What to Expect Before and After Surgery

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Advancements in medical technology have transformed surgery from an occasional miracle of the past to a common one in the present for patients suffering from bodily ailments.

Surgery today is a well-practised, safe, and frequently conducted medical process, as it increases your chances of recovering from various diseases, injuries, and accidents.

However, there’s always a cloud of doubt and anxiety in the minds of those having to undergo surgery due to its many complications and painful post-surgical periods.

Vascular Surgery In Houston aims to alleviate these concerns with safely conducted procedures, offering patients a higher chance of a successful recovery from various diseases, injuries, and accidents.

That’s why it’s important to be mentally and physically prepared for surgery before getting it done, to ensure you can cooperate with the surgeons and hospital staff and have a smooth recovery.  

So get to know the steps before, during, and after surgery in detail below, which will prepare you for any surgical proceeding.  

Preparing for Surgery

Preparing yourself for surgery, whether minor or major gender confirmation surgery, is daunting, but careful considerations and a breakdown of the procedure can help you adapt to it quickly. Ideally, you’ll have the following things done before and during your surgery, so preparing yourself mentally for them is important.

Pre-surgical tests

Regardless of the nature of your surgical procedure, pre-surgical tests are done to determine your fit for the operation. These include tests to monitor your heart health, blood configuration, urine concentration, etc., which help to check your general bodily health, including:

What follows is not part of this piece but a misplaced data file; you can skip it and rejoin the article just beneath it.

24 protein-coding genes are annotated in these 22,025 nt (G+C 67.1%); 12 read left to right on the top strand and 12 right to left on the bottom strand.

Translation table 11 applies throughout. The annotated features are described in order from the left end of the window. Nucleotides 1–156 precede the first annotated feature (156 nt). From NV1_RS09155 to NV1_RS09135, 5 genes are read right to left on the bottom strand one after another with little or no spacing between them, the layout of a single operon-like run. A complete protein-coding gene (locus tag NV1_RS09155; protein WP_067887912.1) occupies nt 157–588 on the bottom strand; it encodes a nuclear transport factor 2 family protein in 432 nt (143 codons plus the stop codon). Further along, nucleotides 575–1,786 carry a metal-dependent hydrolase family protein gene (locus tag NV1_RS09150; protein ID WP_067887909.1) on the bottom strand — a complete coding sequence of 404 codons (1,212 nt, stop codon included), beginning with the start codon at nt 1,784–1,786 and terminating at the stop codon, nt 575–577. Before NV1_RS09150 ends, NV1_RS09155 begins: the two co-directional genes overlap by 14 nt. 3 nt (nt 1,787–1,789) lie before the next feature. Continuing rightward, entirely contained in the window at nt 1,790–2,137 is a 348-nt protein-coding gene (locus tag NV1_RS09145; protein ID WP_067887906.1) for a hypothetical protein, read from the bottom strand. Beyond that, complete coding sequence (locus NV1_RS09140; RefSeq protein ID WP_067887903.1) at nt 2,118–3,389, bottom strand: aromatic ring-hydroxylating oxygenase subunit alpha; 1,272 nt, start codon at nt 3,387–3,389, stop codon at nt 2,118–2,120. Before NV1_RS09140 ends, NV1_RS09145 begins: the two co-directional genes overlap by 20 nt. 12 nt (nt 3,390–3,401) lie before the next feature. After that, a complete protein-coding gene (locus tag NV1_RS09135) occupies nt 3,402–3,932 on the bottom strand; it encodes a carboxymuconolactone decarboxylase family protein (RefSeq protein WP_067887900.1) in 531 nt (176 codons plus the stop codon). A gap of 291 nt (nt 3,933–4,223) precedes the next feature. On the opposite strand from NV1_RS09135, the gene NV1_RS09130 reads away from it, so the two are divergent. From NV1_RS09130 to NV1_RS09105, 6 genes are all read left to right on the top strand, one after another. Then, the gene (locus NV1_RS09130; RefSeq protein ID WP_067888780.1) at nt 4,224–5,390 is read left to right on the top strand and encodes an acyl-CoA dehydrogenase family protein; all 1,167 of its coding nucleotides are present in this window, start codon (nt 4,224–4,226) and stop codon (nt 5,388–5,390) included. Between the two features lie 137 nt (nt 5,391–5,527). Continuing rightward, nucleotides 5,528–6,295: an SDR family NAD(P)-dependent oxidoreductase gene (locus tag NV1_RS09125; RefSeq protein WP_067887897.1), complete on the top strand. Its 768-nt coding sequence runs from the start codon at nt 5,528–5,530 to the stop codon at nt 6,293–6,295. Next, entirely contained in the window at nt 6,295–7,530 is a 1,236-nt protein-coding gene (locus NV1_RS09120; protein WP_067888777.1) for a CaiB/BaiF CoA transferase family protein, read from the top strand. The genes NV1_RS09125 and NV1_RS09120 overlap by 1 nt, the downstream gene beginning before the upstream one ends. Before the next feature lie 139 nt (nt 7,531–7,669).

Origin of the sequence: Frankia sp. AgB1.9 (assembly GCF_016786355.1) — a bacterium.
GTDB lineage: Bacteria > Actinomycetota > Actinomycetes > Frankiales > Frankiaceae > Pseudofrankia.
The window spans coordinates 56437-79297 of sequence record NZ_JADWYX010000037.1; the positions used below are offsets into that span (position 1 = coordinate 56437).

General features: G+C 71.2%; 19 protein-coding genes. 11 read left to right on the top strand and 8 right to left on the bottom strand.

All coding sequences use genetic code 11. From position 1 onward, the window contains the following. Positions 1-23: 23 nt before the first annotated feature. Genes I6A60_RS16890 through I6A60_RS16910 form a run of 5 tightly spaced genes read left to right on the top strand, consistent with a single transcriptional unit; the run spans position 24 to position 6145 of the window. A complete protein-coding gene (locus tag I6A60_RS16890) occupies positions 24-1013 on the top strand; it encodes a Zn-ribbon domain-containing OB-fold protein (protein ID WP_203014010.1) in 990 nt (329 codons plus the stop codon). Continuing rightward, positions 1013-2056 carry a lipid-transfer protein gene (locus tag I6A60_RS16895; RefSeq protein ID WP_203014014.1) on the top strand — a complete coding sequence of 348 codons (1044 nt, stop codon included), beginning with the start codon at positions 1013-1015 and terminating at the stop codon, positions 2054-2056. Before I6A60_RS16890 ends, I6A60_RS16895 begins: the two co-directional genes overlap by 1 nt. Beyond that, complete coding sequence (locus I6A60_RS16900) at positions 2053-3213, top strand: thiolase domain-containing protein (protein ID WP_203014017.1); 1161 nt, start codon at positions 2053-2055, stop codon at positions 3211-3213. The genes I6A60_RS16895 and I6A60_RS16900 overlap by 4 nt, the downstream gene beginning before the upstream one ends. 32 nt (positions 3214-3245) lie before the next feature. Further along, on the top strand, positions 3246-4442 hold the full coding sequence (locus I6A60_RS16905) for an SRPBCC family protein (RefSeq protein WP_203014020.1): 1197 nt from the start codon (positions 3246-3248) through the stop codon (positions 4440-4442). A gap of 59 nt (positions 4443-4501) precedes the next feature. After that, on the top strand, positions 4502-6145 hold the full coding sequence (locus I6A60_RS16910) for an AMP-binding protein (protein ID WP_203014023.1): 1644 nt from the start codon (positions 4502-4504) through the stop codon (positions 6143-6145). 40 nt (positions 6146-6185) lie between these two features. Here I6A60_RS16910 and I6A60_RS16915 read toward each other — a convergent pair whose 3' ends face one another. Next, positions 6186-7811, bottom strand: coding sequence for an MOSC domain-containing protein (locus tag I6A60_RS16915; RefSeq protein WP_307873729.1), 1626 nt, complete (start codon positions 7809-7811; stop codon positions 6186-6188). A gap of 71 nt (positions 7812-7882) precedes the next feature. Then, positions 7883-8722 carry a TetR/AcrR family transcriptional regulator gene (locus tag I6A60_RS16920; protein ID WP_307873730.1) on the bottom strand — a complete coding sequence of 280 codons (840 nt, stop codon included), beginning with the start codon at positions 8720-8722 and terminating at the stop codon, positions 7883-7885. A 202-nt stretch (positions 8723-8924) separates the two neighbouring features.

• Complete blood work 
  • Urine/Stool sample
  • X-rays 
  • Electrocardiogram


When your physician explains your surgery proceedings in a pre-surgical appointment, they will also brief you on the type of anesthetic you’ll receive. The anesthesia prevents you from experiencing pain by numbing the surgical site or making you unconscious. 

So, it’s important to know which anesthetic you’ll be getting and become acquainted with the anesthesia cart configuration by discussing it with your doctor. The two types of anesthesia generally administered include:

  • General anesthesia is administered for longer (ideally 1+ hours) or more complicated procedures. You’ll be asked to remain on an empty stomach for 12 hours before getting general anesthesia and limit your water intake. In addition, this anesthetic is administered by either a gas mask for a few short seconds or via a syringe.   
  • Local anesthesia is used to numb the part of your body being operated on for a short period, usually by using a syringe or topical medication. Local anesthetics are often reapplied during the operation based on your pain tolerance and wear off quickly. 

Surgery day prep

After having your tests done and getting briefed by your doctor about the surgical proceedings, you’re now ready to prepare for the much-awaited day. Keep the following checklist in mind for your surgery, and you’ll have a smooth procedure with nothing to worry about except ensuring a good post-operative recovery:

  • Arrange a ride to and from the hospital for your surgery day. 
  • In case of overnight stays for post-surgical care, arrange for a friend or family member to stay with you. 
  • Make sure to fast for 12 hours before the surgery.